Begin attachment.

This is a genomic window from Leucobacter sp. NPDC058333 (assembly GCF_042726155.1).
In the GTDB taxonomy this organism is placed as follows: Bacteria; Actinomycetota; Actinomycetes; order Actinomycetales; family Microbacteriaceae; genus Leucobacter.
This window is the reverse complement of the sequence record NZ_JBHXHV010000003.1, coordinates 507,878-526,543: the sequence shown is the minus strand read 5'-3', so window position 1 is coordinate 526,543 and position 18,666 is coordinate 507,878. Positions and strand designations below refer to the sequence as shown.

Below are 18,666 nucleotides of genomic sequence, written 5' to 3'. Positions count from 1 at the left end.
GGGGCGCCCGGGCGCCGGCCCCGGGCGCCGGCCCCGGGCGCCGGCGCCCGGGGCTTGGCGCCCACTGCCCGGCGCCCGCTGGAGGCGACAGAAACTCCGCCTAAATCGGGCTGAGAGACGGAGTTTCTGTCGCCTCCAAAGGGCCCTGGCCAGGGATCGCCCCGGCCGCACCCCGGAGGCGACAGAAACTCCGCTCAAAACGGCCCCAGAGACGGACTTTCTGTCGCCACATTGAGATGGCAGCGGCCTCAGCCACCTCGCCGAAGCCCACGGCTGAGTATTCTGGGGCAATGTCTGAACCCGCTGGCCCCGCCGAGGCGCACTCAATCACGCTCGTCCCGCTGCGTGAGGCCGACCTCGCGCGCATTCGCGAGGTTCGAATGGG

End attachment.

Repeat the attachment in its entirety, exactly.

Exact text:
This is a genomic window from Leucobacter sp. NPDC058333 (assembly GCF_042726155.1).
In the GTDB taxonomy this organism is placed as follows: Bacteria; Actinomycetota; Actinomycetes; order Actinomycetales; family Microbacteriaceae; genus Leucobacter.
This window is the reverse complement of the sequence record NZ_JBHXHV010000003.1, coordinates 507,878-526,543: the sequence shown is the minus strand read 5'-3', so window position 1 is coordinate 526,543 and position 18,666 is coordinate 507,878. Positions and strand designations below refer to the sequence as shown.

Below are 18,666 nucleotides of genomic sequence, written 5' to 3'. Positions count from 1 at the left end.
GGGGCGCCCGGGCGCCGGCCCCGGGCGCCGGCCCCGGGCGCCGGCGCCCGGGGCTTGGCGCCCACTGCCCGGCGCCCGCTGGAGGCGACAGAAACTCCGCCTAAATCGGGCTGAGAGACGGAGTTTCTGTCGCCTCCAAAGGGCCCTGGCCAGGGATCGCCCCGGCCGCACCCCGGAGGCGACAGAAACTCCGCTCAAAACGGCCCCAGAGACGGACTTTCTGTCGCCACATTGAGATGGCAGCGGCCTCAGCCACCTCGCCGAAGCCCACGGCTGAGTATTCTGGGGCAATGTCTGAACCCGCTGGCCCCGCCGAGGCGCACTCAATCACGCTCGTCCCGCTGCGTGAGGCCGACCTCGCGCGCATTCGCGAGGTTCGAATGGG